In this study a total of 124 patients were enrolled (69% for secondary MR, and 31% for primary MR) [1]. As we can identify here, the number of patients for any of the groups is quite small, and insufficient to conclude from any result, to the level of management recommendation.

Also, there is no mention of patient treatment with Guideline‐Directed Medical Therapy (optimal medical treatment) after device installation, especially in the FMR group, which constitutes a crucial aspect in the management of these patients [6]. 

The only remarkable fact about this study is that the device seems to be safe to use and relatively free of complications at 2 years of follow-up.  In this regard, the recurrence of ≥ 3 MR+ was only 3% at 2-yr follow-up, which is subject to discussion, given the background from the surgical group having a recurrence rate for ≥3 MR+ in edge -to-edge up to 20% at two years after the procedure [7]. 

We should not lose sight that 2 years of follow-up is not the optimal time to draw conclusions about safety regarding the degree of recurrence of MR after TEEMVR.  We highly suggest carrying out some RCT for this purpose, before we can emphasize sufficiently solid conclusions in this regard.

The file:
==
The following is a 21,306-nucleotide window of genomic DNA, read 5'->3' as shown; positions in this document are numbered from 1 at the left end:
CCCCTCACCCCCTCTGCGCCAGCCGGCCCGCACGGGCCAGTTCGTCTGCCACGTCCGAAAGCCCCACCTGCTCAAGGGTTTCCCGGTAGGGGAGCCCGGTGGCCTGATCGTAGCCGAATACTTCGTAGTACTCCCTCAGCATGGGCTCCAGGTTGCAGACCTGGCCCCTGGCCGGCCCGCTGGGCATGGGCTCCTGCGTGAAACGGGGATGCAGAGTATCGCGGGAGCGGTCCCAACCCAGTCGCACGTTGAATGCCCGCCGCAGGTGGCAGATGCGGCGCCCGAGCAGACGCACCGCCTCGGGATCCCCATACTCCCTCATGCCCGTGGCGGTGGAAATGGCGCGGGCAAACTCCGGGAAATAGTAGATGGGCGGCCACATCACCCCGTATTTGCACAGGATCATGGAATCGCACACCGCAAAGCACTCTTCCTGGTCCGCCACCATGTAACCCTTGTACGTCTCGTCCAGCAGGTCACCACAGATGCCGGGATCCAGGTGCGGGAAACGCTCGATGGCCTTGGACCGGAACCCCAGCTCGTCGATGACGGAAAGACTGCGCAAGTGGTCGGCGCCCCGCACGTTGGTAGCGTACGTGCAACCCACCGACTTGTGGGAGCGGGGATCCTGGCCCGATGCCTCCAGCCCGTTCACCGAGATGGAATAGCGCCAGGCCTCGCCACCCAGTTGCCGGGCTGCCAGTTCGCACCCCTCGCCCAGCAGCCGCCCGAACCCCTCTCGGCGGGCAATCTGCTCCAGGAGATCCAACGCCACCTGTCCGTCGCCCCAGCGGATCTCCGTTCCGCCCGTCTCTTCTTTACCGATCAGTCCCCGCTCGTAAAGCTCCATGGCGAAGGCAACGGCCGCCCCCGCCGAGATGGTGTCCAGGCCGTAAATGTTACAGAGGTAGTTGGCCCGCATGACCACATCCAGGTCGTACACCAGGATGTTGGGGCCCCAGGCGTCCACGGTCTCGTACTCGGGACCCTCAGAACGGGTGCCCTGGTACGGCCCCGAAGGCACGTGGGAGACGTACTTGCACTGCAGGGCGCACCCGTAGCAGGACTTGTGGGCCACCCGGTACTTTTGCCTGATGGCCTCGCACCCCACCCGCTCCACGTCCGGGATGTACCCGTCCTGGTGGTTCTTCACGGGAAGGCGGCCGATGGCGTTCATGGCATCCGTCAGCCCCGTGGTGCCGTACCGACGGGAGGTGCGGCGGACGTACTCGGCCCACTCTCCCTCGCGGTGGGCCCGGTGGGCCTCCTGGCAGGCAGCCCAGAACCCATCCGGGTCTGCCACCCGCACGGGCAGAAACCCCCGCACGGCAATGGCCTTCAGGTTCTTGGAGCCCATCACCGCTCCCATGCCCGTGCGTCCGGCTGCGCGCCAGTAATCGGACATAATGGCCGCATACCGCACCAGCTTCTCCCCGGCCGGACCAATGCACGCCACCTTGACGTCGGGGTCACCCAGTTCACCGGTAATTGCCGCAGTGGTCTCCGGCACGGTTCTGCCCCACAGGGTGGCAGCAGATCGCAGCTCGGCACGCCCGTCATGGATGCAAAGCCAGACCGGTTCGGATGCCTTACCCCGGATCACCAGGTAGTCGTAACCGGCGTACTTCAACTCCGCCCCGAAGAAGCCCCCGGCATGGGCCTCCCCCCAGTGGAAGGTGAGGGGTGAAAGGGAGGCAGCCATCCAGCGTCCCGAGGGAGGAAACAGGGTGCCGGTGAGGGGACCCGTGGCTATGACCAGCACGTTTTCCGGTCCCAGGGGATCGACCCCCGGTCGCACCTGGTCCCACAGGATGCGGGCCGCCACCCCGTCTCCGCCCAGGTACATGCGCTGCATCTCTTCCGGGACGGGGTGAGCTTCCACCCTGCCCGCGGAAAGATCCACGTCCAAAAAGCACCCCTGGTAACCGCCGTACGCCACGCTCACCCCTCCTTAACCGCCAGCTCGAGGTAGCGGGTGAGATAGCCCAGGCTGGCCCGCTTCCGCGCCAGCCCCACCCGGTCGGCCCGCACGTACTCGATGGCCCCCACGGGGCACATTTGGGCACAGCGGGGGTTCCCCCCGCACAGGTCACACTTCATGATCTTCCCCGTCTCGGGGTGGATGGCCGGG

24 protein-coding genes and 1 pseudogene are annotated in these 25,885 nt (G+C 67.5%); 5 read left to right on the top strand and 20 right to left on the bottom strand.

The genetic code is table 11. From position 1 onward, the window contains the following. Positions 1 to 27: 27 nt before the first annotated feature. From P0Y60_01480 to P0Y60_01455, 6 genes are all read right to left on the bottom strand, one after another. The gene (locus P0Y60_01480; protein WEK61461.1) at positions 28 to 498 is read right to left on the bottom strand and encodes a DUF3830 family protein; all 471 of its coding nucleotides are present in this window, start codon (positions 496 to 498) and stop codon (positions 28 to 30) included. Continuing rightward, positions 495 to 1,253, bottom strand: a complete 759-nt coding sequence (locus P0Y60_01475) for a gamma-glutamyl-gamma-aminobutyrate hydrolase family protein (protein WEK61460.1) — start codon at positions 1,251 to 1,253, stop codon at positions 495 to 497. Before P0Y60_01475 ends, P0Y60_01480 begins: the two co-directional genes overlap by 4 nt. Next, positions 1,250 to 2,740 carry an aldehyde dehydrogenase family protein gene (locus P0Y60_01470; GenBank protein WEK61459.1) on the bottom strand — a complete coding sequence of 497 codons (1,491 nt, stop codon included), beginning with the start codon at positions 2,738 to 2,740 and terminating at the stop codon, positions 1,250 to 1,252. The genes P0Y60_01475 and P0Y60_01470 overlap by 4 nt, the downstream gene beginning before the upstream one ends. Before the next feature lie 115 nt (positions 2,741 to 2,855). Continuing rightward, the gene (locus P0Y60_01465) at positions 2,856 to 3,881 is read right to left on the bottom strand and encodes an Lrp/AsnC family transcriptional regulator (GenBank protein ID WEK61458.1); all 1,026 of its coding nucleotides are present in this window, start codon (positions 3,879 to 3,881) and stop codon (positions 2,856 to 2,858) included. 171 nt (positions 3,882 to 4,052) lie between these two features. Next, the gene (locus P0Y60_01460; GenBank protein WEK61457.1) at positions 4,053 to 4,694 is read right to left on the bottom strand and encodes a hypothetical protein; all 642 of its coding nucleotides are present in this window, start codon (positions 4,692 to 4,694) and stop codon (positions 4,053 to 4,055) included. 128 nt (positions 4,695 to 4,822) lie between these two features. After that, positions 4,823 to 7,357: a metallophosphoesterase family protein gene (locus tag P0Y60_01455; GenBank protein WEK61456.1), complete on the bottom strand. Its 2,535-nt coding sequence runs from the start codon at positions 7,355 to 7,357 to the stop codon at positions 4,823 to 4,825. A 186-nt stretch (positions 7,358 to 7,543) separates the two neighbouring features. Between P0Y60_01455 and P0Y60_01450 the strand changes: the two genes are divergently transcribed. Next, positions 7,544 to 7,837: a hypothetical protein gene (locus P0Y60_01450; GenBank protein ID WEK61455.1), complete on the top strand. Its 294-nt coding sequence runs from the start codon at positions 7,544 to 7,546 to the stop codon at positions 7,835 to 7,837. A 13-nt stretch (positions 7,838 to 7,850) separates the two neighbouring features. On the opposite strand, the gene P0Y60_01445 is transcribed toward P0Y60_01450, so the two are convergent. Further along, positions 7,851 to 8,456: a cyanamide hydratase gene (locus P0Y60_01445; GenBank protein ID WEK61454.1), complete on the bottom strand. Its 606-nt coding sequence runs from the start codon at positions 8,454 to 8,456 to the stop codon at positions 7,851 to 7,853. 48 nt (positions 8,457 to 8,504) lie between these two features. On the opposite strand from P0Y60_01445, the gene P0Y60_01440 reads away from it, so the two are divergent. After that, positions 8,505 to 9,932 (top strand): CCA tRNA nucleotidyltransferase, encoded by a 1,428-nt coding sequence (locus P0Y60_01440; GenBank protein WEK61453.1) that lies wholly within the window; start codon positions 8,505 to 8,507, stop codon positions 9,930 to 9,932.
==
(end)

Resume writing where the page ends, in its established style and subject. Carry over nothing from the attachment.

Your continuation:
1. Szerlip M, Spargias  KS, Makkar R, et al. 2-Year Outcomes for Transcatheter Repair in Patients With Mitral Regurgitation From the CLASP Study. J Am Coll Cardiol Intv. 2021; 14 (14) 1538-48.
  2. Otto CM, Nishimura RA, Bonow RO, et al. 2020 ACC/AHA Guideline for the Management of Patients with Valvular Heart Disease: Executive Summary: A Report of the American College of Cardiology/American Heart Association Joint Committee on Clinical Practice Guidelines. Circulation. 2021 Feb 2;143(5):e35-e71. doi: 10.1161/CIR.0000000000000932.
  3. Feldman T, Kar S, Elmariah S, et al; EVEREST II Investigators. Randomized Comparison of Percutaneous Repair and Surgery for Mitral Regurgitation: 5-Year Results of EVEREST II. J Am Coll Cardiol. 2015;66(25):2844-54. doi: 10.1016/j.jacc.2015.10.018.
  4. Stone GW, Lindenfeld J, Abraham WT, et al; COAPT Investigators. Transcatheter Mitral-Valve Repair in Patients with Heart Failure. N Engl J Med. 2018; 379(24):2307-2318. doi: 10.1056/NEJMoa1806640.
  5. Obadia JF, Messika-Zeitoun D, Leurent G, et al; MITRA-FR Investigators. Percutaneous Repair or Medical Treatment for Secondary Mitral Regurgitation. N Engl J Med. 2018;379(24):2297-2306. doi: 10.1056/NEJMoa1805374.
  6. Samarendra P. GDMT for heart failure and the clinician's conundrum. Clin Cardiol. 2019;42(12):1155-61. doi:10.1002/clc.23268.
  7. De Bonis M, Taramasso M, Lapenna E, et al. MitraClip therapy and surgical edge-to-edge repair in patients with severe left ventricular dysfunction and secondary mitral regurgitation: mid-term results of a single-centre experience. Eur J Cardiothorac Surg 2015; doi: 10-1093/ejcts/ezv043.